Coping styles and behavioural flexibility: Towards underlying mechanisms

Caroline M Coppens, Sietse F de Boer, Jaap M. Koolhaas

OnderzoeksoutputAcademicpeer review

346 Citaten (Scopus)

Samenvatting

A coping style (also termed behavioural syndrome or personality) is defined as a correlated set of individual behavioural and physiological characteristics that is consistent over time and across situations. This relatively stable trait is a fundamental and adaptively significant phenomenon in the biology of a broad range of species, i.e. it confers differential fitness consequences under divergent environmental conditions. Behavioural flexibility appears to be an important underlying attribute or feature of the coping style that might explain consistency across situations. Proactive coping is characterized by low flexibility expressed as rather rigid, routine-like behavioural tendencies and reduced impulse control (behavioural inhibition) in operant conditioning paradigms. This article summarizes some of the evidence that individual differentiation in behavioural flexibility emerges as a function of underlying variability in the activation of a brain circuitry that includes the prefrontal cortex and its key neurochemical signalling pathways (e.g. dopaminergic and serotonergic input). We argue that the multidimensional nature of animal personality and the terminology used for the various dimensions should reflect the differential pattern of activation of the underlying neuronal network and the behavioural control function of its components. Accordingly, unravelling the molecular mechanisms that give rise to individual differences in the coping style will be an important topic in biobehavioural neurosciences, ecology and evolutionary biology.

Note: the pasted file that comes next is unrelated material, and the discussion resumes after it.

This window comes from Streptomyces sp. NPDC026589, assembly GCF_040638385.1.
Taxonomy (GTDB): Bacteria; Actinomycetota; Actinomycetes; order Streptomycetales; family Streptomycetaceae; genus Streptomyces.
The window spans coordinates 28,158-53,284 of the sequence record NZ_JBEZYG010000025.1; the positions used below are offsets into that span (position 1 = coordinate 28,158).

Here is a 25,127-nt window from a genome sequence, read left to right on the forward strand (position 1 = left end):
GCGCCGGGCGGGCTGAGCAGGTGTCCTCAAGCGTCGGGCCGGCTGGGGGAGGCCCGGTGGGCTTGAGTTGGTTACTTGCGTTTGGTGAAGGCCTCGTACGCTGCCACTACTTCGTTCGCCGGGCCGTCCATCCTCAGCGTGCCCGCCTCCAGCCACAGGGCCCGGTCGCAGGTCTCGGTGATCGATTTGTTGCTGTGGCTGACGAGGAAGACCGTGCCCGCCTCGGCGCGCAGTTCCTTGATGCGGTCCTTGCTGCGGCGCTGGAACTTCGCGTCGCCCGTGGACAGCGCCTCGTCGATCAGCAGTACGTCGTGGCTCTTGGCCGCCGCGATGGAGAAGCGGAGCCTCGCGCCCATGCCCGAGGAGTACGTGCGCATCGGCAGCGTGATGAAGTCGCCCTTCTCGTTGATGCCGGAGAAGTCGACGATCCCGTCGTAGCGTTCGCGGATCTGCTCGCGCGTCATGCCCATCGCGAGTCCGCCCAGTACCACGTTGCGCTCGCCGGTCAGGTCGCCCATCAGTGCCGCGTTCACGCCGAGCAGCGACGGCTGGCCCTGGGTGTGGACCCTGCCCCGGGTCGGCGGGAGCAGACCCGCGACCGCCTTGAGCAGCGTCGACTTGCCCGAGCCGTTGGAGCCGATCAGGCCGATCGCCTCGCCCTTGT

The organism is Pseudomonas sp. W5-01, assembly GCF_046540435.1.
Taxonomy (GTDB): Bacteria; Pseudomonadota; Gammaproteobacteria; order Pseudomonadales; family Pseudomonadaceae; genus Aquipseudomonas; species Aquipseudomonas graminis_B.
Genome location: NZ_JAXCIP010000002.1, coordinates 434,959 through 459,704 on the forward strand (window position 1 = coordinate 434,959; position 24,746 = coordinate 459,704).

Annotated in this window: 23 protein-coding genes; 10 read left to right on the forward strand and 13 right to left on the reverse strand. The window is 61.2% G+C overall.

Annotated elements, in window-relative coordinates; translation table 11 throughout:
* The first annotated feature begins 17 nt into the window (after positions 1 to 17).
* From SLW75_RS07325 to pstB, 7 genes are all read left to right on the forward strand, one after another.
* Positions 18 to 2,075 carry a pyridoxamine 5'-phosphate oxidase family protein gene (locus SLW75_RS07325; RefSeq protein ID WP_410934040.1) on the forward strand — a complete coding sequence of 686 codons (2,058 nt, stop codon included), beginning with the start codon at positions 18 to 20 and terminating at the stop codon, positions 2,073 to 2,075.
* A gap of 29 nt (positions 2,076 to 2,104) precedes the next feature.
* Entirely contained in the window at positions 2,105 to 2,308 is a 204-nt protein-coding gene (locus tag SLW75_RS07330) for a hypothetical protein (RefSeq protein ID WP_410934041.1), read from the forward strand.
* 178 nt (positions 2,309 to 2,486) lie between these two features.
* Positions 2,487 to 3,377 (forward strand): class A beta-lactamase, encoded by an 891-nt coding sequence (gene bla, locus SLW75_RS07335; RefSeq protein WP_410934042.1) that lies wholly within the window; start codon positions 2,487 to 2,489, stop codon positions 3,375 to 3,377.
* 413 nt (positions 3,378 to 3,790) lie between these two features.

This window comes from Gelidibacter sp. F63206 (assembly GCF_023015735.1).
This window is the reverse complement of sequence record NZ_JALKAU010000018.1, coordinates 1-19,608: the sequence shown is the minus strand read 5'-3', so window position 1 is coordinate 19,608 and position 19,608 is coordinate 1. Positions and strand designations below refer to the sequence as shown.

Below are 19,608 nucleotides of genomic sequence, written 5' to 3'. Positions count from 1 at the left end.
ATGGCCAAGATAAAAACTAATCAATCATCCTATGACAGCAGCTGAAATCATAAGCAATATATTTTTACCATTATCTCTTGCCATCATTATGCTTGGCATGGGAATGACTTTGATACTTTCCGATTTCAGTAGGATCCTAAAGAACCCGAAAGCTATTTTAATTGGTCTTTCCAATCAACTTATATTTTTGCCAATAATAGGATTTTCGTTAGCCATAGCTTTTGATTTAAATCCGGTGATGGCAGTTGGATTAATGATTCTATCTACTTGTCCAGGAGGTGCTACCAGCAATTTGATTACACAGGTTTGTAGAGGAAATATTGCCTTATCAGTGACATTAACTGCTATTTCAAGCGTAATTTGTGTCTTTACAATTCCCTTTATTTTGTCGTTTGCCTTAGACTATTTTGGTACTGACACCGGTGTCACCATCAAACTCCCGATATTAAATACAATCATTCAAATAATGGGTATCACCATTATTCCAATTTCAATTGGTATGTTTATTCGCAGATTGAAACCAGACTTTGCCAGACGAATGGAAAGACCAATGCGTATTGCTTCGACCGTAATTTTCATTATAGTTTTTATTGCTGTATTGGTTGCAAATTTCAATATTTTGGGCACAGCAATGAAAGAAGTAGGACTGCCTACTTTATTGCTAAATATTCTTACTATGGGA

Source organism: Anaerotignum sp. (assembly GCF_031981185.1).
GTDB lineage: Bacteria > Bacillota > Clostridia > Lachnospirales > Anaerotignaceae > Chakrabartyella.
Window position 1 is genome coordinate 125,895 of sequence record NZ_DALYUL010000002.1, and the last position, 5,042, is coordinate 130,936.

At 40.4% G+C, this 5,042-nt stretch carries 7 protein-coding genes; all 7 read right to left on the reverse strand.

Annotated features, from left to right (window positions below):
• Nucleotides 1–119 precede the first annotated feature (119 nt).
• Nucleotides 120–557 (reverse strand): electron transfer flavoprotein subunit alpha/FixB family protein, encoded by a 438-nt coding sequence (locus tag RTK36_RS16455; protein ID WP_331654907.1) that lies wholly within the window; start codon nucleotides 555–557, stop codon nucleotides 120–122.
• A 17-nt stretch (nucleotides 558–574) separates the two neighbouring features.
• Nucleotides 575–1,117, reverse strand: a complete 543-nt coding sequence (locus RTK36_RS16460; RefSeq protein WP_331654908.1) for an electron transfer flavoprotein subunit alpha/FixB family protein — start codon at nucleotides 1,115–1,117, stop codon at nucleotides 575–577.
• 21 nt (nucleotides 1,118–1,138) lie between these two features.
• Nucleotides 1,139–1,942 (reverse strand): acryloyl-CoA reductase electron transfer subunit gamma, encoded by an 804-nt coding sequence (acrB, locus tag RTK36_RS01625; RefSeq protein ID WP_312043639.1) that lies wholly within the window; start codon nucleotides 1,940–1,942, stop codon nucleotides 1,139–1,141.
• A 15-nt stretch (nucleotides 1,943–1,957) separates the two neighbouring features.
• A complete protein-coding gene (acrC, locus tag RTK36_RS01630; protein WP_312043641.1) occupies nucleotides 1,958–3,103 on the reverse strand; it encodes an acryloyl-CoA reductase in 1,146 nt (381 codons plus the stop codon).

Originele taal-2English
Pagina's (van-tot)4021-4028
Aantal pagina's8
TijdschriftPhilosophical Transactions of the Royal Society B
Volume365
Nummer van het tijdschrift1560
DOI's
StatusPublished - 27-dec-2010

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